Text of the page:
The Experience of Learning | Why You Should Be Less Productive and Stay More Present
We are in the productivity era. The work seems to be finding a way to get things done better, faster and simpler. It all looks good, but our focus on productivity is killing our experience of learning.
Yes, being more productive is also preventing you to learn. Here is why.
Of course I want to be productive, so sometimes I ask myself the question ‘how can I do this better?’ and then instantly my mind goes for a walk and I enter in organising mode, trying to put order on my mess.
In my case, where learning opportunities are being ‘produced’, be better at producing led me to think that focusing on productivity works more like a knitting obsession.
[av_video src=’https://vimeo.com/75471854′ format=’16-9′ width=’16’ height=’9′ av_uid=’av-4gpm9u’]
You can get ten thousand hours of not-learning-much by focusing on productivity.
In fact, many people stay years in school just doing that: producing mostly useless material, sometimes thriving on being trained on something, but learning very little.
I’d say the big bad wolf here relates to anxiety, anticipation, expectation.
While becoming anxious in producing learning for ourselves or others, we don’t actually experience learning. And with no experience, what you end up getting is just another set of stuff in your toolbox or bookshelf, another energy and focus drainer made to prevent you from keep on flowing and actually learning something after all.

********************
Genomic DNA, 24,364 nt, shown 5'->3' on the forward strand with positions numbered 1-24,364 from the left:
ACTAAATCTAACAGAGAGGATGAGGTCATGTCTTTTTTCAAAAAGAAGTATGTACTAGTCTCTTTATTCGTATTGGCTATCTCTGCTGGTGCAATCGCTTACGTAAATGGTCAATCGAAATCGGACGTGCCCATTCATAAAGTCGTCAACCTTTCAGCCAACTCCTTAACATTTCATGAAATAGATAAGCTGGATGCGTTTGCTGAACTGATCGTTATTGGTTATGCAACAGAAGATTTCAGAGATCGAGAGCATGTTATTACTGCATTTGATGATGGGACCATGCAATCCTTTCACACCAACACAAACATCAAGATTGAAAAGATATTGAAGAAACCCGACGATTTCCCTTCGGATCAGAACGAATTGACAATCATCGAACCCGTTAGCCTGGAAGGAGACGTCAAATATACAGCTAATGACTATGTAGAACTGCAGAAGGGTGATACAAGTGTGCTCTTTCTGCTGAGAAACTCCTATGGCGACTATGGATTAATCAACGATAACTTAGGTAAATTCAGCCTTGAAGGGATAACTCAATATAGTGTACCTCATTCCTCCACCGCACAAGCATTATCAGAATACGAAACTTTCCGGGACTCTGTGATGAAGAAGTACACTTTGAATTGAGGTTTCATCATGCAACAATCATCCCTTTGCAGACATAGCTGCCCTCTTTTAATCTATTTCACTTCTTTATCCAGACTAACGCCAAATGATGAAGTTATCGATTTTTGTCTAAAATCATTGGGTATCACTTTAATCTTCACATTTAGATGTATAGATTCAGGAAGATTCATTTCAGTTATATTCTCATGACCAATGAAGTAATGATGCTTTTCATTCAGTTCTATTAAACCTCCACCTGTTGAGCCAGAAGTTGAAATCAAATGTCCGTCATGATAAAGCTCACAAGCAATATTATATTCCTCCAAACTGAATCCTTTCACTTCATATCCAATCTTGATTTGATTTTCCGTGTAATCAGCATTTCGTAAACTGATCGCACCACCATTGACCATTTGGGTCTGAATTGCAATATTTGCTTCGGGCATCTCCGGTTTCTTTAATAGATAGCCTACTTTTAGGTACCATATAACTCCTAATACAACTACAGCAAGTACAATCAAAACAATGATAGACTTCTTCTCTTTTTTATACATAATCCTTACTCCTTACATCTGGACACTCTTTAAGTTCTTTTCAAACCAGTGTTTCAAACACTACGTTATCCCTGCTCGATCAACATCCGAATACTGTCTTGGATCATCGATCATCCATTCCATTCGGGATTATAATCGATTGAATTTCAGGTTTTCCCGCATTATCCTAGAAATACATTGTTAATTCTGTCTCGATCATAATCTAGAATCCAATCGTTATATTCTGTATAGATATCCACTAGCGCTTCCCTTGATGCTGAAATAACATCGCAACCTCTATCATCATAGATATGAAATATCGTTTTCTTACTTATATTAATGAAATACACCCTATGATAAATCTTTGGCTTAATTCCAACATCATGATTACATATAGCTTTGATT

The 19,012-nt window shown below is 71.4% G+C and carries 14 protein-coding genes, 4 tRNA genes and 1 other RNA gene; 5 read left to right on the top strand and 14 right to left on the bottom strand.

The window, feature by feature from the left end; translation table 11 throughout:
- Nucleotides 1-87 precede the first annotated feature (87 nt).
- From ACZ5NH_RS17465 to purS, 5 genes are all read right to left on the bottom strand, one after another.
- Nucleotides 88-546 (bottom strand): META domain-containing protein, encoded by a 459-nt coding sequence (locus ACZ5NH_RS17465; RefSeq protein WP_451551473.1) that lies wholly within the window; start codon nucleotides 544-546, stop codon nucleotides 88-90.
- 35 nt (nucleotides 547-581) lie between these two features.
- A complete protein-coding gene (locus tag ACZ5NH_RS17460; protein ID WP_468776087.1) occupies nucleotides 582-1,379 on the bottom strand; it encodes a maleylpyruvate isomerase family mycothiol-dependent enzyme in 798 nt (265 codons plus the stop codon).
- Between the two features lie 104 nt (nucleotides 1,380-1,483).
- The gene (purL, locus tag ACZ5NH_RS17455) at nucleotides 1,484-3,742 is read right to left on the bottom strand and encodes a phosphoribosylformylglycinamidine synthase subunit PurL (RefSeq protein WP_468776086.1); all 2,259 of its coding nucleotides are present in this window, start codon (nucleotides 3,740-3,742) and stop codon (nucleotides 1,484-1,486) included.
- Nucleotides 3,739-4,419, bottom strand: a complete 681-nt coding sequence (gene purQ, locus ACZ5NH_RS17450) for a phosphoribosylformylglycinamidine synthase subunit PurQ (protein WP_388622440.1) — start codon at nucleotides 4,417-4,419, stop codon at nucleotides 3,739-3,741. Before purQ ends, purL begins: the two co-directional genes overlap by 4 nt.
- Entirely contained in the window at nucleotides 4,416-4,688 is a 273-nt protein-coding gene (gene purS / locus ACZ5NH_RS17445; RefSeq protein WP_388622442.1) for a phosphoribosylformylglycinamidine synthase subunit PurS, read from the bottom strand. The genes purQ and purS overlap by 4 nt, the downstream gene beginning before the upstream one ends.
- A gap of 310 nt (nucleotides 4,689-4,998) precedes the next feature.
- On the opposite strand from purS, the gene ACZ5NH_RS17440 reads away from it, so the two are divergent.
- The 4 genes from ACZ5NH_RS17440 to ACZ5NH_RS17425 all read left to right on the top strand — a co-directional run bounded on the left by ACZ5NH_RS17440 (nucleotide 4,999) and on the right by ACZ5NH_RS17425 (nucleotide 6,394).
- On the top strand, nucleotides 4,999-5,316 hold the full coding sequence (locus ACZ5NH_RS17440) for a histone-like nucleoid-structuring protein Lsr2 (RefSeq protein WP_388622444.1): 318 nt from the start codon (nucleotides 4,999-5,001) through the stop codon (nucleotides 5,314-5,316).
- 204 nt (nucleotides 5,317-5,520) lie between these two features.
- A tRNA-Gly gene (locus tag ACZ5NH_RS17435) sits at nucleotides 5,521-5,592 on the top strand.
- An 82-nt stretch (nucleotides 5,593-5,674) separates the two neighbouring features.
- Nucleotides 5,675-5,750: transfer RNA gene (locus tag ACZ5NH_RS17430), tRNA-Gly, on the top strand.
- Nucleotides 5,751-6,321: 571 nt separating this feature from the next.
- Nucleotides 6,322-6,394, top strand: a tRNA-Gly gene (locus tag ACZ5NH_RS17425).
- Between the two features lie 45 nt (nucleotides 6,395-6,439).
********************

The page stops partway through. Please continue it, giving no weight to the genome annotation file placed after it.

Learning is like water flowing out of the source. It is an event where one pays attention to the now, to the moment when an offer becomes available to be recognised and there is an opportunity to stare at it in awe.
[av_image src=’https://augustocuginotti.com/wp-content/uploads/2016/03/mike_blinking_monsters_university.gif’ attachment=’3827′ attachment_size=’full’ align=’center’ styling=” hover=” link=” target=” caption=” font_size=” appearance=” overlay_opacity=’0.4′ overlay_color=’#000000′ overlay_text_color=’#ffffff’ animation=’no-animation’ av_uid=’av-2fusz6′][/av_image]
So this is it: when people say learning, they usually mean training. To learn the piano, algebra or Japanese means to do a lot of training until you get good at it.
And to master chords, maths and kanjis are wonderful achievements, so go for your classes and practices, but don’t clutter. Not jumping to the next item on your checklist allows you to listen to the key learning opportunities, the ones which pull the rug from under your feet.
Those opportunities happen when you are paying attention to the experience of being here and now.